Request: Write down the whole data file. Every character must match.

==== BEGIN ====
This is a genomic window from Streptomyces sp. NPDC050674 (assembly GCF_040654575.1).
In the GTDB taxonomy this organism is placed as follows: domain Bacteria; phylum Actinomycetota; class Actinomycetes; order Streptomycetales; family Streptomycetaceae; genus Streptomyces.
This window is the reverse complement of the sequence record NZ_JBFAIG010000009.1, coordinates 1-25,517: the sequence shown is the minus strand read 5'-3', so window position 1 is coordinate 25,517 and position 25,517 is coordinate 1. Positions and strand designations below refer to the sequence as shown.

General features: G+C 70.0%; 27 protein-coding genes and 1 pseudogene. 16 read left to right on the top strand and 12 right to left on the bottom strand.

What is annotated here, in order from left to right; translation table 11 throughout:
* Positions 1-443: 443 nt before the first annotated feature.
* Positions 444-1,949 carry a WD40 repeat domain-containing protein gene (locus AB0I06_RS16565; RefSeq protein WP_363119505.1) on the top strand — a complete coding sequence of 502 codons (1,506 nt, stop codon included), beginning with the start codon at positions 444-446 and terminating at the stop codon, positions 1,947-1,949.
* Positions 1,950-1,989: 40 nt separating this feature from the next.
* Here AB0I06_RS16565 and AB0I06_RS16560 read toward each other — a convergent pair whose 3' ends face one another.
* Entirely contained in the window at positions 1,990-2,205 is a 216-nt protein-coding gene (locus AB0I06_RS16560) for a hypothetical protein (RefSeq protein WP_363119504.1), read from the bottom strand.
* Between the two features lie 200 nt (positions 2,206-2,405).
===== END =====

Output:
This is a genomic window from Streptomyces sp. NPDC050674 (assembly GCF_040654575.1).
In the GTDB taxonomy this organism is placed as follows: domain Bacteria; phylum Actinomycetota; class Actinomycetes; order Streptomycetales; family Streptomycetaceae; genus Streptomyces.
This window is the reverse complement of the sequence record NZ_JBFAIG010000009.1, coordinates 1-25,517: the sequence shown is the minus strand read 5'-3', so window position 1 is coordinate 25,517 and position 25,517 is coordinate 1. Positions and strand designations below refer to the sequence as shown.

General features: G+C 70.0%; 27 protein-coding genes and 1 pseudogene. 16 read left to right on the top strand and 12 right to left on the bottom strand.

What is annotated here, in order from left to right; translation table 11 throughout:
* Positions 1-443: 443 nt before the first annotated feature.
* Positions 444-1,949 carry a WD40 repeat domain-containing protein gene (locus AB0I06_RS16565; RefSeq protein WP_363119505.1) on the top strand — a complete coding sequence of 502 codons (1,506 nt, stop codon included), beginning with the start codon at positions 444-446 and terminating at the stop codon, positions 1,947-1,949.
* Positions 1,950-1,989: 40 nt separating this feature from the next.
* Here AB0I06_RS16565 and AB0I06_RS16560 read toward each other — a convergent pair whose 3' ends face one another.
* Entirely contained in the window at positions 1,990-2,205 is a 216-nt protein-coding gene (locus AB0I06_RS16560) for a hypothetical protein (RefSeq protein WP_363119504.1), read from the bottom strand.
* Between the two features lie 200 nt (positions 2,206-2,405).